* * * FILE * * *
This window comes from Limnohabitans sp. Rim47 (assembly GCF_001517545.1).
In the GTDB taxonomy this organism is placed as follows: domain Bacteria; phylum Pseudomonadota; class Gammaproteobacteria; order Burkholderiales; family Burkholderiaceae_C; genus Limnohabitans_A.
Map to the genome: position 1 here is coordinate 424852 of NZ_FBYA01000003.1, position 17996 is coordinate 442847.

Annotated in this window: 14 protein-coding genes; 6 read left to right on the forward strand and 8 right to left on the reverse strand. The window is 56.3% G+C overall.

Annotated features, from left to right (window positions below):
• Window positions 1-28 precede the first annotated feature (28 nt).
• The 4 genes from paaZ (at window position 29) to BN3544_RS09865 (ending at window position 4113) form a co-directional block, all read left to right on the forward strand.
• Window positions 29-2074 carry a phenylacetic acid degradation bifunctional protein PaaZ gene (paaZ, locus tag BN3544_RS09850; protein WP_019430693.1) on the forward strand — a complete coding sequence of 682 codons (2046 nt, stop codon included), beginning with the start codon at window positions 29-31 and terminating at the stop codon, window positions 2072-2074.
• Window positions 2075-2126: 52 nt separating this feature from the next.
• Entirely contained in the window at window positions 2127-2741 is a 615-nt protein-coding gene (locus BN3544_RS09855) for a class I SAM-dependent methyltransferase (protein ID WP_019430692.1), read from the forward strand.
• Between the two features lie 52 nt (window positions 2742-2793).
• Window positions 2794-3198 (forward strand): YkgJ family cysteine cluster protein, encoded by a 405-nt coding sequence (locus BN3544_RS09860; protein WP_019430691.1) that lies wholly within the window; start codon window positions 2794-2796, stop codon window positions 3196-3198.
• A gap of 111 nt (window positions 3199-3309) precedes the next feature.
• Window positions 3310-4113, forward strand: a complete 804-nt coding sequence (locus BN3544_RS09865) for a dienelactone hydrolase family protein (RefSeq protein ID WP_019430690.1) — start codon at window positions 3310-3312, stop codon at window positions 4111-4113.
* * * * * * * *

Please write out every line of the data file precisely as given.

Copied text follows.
This window comes from Limnohabitans sp. Rim47 (assembly GCF_001517545.1).
In the GTDB taxonomy this organism is placed as follows: domain Bacteria; phylum Pseudomonadota; class Gammaproteobacteria; order Burkholderiales; family Burkholderiaceae_C; genus Limnohabitans_A.
Map to the genome: position 1 here is coordinate 424852 of NZ_FBYA01000003.1, position 17996 is coordinate 442847.

Annotated in this window: 14 protein-coding genes; 6 read left to right on the forward strand and 8 right to left on the reverse strand. The window is 56.3% G+C overall.

Annotated features, from left to right (window positions below):
• Window positions 1-28 precede the first annotated feature (28 nt).
• The 4 genes from paaZ (at window position 29) to BN3544_RS09865 (ending at window position 4113) form a co-directional block, all read left to right on the forward strand.
• Window positions 29-2074 carry a phenylacetic acid degradation bifunctional protein PaaZ gene (paaZ, locus tag BN3544_RS09850; protein WP_019430693.1) on the forward strand — a complete coding sequence of 682 codons (2046 nt, stop codon included), beginning with the start codon at window positions 29-31 and terminating at the stop codon, window positions 2072-2074.
• Window positions 2075-2126: 52 nt separating this feature from the next.
• Entirely contained in the window at window positions 2127-2741 is a 615-nt protein-coding gene (locus BN3544_RS09855) for a class I SAM-dependent methyltransferase (protein ID WP_019430692.1), read from the forward strand.
• Between the two features lie 52 nt (window positions 2742-2793).
• Window positions 2794-3198 (forward strand): YkgJ family cysteine cluster protein, encoded by a 405-nt coding sequence (locus BN3544_RS09860; protein WP_019430691.1) that lies wholly within the window; start codon window positions 2794-2796, stop codon window positions 3196-3198.
• A gap of 111 nt (window positions 3199-3309) precedes the next feature.
• Window positions 3310-4113, forward strand: a complete 804-nt coding sequence (locus BN3544_RS09865) for a dienelactone hydrolase family protein (RefSeq protein ID WP_019430690.1) — start codon at window positions 3310-3312, stop codon at window positions 4111-4113.